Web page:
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Quartermasters take lifesaving first-aid training seriously at recent drill
CAPE GIRARDEAU, Mo. -- A Missouri National Guard Soldier needs to be so well trained in first aid and life-saving techniques that it should become "second nature" in the unfortunate case that someone -- Soldier or not -- gets injured.
That's why at drill recently, the 735th Quartermaster Force Provider Detachment 3 spent several hours going over various combat lifesaver skills and first-aid techniques that could someday prove invaluable, whether it's on the battlefield or at the scene of a car crash.
"The point is to basically train all of our Soldiers in first aid and combat lifesavers," said 1st Lt. Mitchell Kytasaari, detachment commander. "What we're trying to do with this training event is to present the Soldiers with hands-on, real-world type scenarios."
The training fulfills an annual requirement, Kytasaari said. But it's an important task that every Soldier should take seriously.
"It could eventually save a fellow Soldier's life, whether they're deployed or on a state emergency duty," he said.
Soldiers were trained in evaluating a casualty, how to control bleeding, how to treat an open head wound, dealing with fractures and other tasks, where that knowledge could be crucial in certain circumstances. They also trained in treating burns, proper splinting and heat and cold-related injuries.
"We do it every year, and it's a lot of repetition for the guys," said Sgt. 1st Class Jay Moore, a platoon sergeant and full-time readiness technician for the 735th. "But it needs to become second nature so a Soldier doesn't think twice. He just reacts to the situation and uses the knowledge he or she is learning here today."
The Soldiers of the 735th said they understood the importance of the training.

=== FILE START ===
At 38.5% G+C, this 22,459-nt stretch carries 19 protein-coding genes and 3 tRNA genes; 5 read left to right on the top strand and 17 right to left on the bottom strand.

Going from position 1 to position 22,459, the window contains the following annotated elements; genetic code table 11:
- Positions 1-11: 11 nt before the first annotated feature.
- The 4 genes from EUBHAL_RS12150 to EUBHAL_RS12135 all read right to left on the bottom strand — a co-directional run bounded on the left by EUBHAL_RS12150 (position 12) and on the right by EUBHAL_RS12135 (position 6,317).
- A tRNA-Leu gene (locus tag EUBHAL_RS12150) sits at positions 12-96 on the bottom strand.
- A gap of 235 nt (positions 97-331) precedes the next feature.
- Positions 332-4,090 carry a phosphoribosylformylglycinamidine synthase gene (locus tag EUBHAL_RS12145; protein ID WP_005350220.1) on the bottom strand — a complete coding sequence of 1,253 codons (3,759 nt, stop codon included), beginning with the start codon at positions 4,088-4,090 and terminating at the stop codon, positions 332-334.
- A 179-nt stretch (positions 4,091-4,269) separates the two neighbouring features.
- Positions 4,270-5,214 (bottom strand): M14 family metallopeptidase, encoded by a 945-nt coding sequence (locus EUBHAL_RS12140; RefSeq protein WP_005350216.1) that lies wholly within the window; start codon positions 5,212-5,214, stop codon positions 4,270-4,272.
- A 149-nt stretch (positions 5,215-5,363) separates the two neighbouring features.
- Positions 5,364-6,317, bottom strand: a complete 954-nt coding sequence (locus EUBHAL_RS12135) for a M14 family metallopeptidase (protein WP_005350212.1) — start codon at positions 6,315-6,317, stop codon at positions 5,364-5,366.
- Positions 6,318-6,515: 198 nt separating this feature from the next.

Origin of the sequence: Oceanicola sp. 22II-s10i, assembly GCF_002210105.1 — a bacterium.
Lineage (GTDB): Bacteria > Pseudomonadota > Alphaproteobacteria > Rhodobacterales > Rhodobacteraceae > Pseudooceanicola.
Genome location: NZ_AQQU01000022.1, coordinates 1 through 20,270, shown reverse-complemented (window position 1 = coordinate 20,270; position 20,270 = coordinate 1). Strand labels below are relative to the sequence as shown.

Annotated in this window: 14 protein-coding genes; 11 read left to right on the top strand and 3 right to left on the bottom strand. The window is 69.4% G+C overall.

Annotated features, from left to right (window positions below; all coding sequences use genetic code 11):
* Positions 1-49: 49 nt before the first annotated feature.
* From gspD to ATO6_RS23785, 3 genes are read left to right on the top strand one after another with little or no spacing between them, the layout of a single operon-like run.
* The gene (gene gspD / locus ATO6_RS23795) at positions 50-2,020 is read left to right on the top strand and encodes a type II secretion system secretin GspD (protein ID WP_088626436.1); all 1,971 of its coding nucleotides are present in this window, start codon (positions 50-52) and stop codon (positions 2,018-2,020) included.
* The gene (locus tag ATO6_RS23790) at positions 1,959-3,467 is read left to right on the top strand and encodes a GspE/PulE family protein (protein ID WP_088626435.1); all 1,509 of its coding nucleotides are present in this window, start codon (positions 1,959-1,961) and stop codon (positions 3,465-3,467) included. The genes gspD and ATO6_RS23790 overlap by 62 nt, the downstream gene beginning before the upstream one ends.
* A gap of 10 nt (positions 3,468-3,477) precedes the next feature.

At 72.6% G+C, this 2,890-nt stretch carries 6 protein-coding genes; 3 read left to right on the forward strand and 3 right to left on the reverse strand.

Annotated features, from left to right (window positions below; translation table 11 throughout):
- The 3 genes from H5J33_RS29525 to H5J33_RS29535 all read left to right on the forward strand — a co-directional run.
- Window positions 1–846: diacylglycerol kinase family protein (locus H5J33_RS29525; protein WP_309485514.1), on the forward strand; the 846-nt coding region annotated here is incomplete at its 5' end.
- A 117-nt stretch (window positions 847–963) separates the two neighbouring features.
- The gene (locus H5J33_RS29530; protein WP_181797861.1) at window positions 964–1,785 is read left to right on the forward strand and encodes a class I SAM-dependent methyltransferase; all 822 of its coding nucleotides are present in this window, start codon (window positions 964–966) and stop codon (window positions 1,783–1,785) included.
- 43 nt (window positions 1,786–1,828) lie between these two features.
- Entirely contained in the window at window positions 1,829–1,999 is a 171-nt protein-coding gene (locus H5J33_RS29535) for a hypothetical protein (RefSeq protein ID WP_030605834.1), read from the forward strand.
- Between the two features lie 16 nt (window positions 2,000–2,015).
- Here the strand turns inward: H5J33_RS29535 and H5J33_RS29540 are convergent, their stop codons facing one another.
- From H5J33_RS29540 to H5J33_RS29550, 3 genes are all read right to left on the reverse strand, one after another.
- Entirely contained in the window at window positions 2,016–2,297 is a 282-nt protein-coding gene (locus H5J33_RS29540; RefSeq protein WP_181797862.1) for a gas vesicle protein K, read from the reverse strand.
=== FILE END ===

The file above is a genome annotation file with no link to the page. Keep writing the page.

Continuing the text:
Sgt. Ryan Barker of Jackson, who has been in the Guard for nine years, said he is grateful to know combat lifesaver skills and first aid. He doesn't know if he'll ever need those skills. He hopes not. But if he does, he'll have the knowledge to hopefully be of some use in dicey situations.
"Either way, I'll be glad to know this stuff," Barker said. "Whether I'm trying to help save the life of a fellow Soldier or on the civilian side, it could make a big difference. It's helping me prepare for whatever I may come across. The more training the better - It's helping me build up confidence until it becomes second nature."
Spc. Michael Pagel of Jackson was one of the Soldiers in charge of training. In the civilian world, Pagel is a unit technician at Southeast Missouri Hospital's emergency services department. Pagel is also studying to become a registered nurse.
"These guys need to know this because they're not always going to have a medic along," Pagel said. "This information may help save a life or make a mission more successful. We could lose guys if someone's not properly trained."
For more information about the Missouri National Guard, please call 1-800-GoGuard or visit www.moguard.com.
For more information about this release, please contact Scott Moyers at 573-339-6237 or at firstname.lastname@example.org